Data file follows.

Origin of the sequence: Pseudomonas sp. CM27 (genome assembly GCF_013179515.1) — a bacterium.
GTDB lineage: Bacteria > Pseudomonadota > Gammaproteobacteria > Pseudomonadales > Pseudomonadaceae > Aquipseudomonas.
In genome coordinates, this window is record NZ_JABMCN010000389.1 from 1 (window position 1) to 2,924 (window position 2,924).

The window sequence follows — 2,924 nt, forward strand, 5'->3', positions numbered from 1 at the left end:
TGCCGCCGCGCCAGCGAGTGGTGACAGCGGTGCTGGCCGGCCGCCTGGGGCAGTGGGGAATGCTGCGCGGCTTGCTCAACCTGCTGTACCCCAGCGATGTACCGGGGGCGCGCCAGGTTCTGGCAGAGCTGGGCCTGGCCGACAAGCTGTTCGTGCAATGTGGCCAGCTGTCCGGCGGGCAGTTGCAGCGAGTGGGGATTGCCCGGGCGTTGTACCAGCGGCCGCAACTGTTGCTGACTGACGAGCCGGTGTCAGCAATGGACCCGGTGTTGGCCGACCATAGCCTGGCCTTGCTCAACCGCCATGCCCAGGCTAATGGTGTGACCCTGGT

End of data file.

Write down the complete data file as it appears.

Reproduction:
Origin of the sequence: Pseudomonas sp. CM27 (genome assembly GCF_013179515.1) — a bacterium.
GTDB lineage: Bacteria > Pseudomonadota > Gammaproteobacteria > Pseudomonadales > Pseudomonadaceae > Aquipseudomonas.
In genome coordinates, this window is record NZ_JABMCN010000389.1 from 1 (window position 1) to 2,924 (window position 2,924).

The window sequence follows — 2,924 nt, forward strand, 5'->3', positions numbered from 1 at the left end:
TGCCGCCGCGCCAGCGAGTGGTGACAGCGGTGCTGGCCGGCCGCCTGGGGCAGTGGGGAATGCTGCGCGGCTTGCTCAACCTGCTGTACCCCAGCGATGTACCGGGGGCGCGCCAGGTTCTGGCAGAGCTGGGCCTGGCCGACAAGCTGTTCGTGCAATGTGGCCAGCTGTCCGGCGGGCAGTTGCAGCGAGTGGGGATTGCCCGGGCGTTGTACCAGCGGCCGCAACTGTTGCTGACTGACGAGCCGGTGTCAGCAATGGACCCGGTGTTGGCCGACCATAGCCTGGCCTTGCTCAACCGCCATGCCCAGGCTAATGGTGTGACCCTGGT